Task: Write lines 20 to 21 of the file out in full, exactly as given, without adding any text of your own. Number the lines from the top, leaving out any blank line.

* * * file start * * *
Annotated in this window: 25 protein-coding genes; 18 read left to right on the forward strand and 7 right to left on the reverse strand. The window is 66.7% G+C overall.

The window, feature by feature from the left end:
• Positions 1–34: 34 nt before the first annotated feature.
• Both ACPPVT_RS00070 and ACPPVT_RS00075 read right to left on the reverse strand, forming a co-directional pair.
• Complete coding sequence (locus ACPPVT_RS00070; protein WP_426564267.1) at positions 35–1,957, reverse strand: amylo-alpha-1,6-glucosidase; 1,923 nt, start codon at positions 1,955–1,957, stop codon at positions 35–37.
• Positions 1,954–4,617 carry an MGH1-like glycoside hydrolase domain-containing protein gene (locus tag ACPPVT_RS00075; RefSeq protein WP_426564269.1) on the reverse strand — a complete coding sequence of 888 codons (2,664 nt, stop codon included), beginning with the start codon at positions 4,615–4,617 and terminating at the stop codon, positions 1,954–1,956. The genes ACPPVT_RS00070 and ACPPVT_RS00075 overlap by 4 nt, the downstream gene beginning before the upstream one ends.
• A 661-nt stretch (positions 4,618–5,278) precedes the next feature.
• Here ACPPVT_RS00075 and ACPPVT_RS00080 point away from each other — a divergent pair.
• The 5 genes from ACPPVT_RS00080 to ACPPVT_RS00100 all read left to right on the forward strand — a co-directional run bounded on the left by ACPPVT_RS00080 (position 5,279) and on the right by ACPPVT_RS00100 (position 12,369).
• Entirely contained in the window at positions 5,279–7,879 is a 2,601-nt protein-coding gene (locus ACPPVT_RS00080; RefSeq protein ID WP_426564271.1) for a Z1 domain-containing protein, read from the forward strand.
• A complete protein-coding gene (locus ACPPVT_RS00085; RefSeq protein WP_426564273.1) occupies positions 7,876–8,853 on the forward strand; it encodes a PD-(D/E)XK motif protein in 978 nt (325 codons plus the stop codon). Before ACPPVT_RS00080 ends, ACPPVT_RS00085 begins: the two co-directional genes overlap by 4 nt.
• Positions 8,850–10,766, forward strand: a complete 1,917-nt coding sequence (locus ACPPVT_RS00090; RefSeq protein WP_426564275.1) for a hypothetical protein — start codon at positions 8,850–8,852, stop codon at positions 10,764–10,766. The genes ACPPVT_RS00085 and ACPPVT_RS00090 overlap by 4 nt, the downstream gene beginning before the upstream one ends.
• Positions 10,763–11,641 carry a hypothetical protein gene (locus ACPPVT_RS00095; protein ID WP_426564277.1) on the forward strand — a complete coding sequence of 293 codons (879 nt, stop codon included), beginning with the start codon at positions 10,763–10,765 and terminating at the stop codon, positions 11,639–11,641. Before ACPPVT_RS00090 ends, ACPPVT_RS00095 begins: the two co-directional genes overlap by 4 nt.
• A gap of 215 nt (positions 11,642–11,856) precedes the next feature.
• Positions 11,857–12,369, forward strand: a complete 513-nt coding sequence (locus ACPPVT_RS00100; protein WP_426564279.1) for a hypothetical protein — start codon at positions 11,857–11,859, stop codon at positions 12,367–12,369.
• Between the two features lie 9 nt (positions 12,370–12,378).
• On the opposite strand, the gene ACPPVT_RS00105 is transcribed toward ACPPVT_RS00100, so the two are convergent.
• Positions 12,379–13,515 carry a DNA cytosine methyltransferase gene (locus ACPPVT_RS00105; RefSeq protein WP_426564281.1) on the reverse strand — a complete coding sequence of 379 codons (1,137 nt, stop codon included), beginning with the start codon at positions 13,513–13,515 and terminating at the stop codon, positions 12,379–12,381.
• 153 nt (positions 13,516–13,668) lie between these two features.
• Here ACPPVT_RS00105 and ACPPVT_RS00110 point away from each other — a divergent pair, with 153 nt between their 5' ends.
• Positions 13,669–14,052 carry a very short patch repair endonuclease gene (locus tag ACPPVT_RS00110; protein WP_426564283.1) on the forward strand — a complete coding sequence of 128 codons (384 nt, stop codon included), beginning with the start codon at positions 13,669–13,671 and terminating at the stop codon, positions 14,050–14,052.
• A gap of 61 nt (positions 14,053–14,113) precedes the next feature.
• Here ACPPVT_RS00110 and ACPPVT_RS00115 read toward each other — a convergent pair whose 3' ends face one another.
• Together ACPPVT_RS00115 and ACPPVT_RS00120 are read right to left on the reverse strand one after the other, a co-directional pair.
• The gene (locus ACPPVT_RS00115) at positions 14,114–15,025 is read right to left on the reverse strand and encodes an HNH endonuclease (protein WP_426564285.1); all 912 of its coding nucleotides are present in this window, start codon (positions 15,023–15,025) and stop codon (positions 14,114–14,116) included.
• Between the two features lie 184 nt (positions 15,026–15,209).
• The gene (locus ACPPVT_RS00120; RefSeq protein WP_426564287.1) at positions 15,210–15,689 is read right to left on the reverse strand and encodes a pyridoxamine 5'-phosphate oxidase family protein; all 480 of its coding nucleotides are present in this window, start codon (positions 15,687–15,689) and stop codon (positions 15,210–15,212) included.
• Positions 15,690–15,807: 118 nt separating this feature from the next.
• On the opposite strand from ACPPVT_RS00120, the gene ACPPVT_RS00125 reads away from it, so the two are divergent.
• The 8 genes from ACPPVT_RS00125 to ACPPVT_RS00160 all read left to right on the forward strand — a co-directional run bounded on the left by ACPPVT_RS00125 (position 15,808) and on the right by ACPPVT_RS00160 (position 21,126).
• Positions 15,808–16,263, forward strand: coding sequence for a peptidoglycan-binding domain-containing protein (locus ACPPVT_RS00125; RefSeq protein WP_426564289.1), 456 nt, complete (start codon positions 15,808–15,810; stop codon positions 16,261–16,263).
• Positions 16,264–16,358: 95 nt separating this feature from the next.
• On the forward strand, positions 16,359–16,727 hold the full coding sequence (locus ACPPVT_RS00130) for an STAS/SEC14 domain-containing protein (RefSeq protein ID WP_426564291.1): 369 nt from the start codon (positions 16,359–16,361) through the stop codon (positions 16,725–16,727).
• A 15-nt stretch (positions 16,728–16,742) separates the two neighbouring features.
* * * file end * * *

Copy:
• Here ACPPVT_RS00105 and ACPPVT_RS00110 point away from each other — a divergent pair, with 153 nt between their 5' ends.
• Positions 13,669–14,052 carry a very short patch repair endonuclease gene (locus tag ACPPVT_RS00110; protein WP_426564283.1) on the forward strand — a complete coding sequence of 128 codons (384 nt, stop codon included), beginning with the start codon at positions 13,669–13,671 and terminating at the stop codon, positions 14,050–14,052.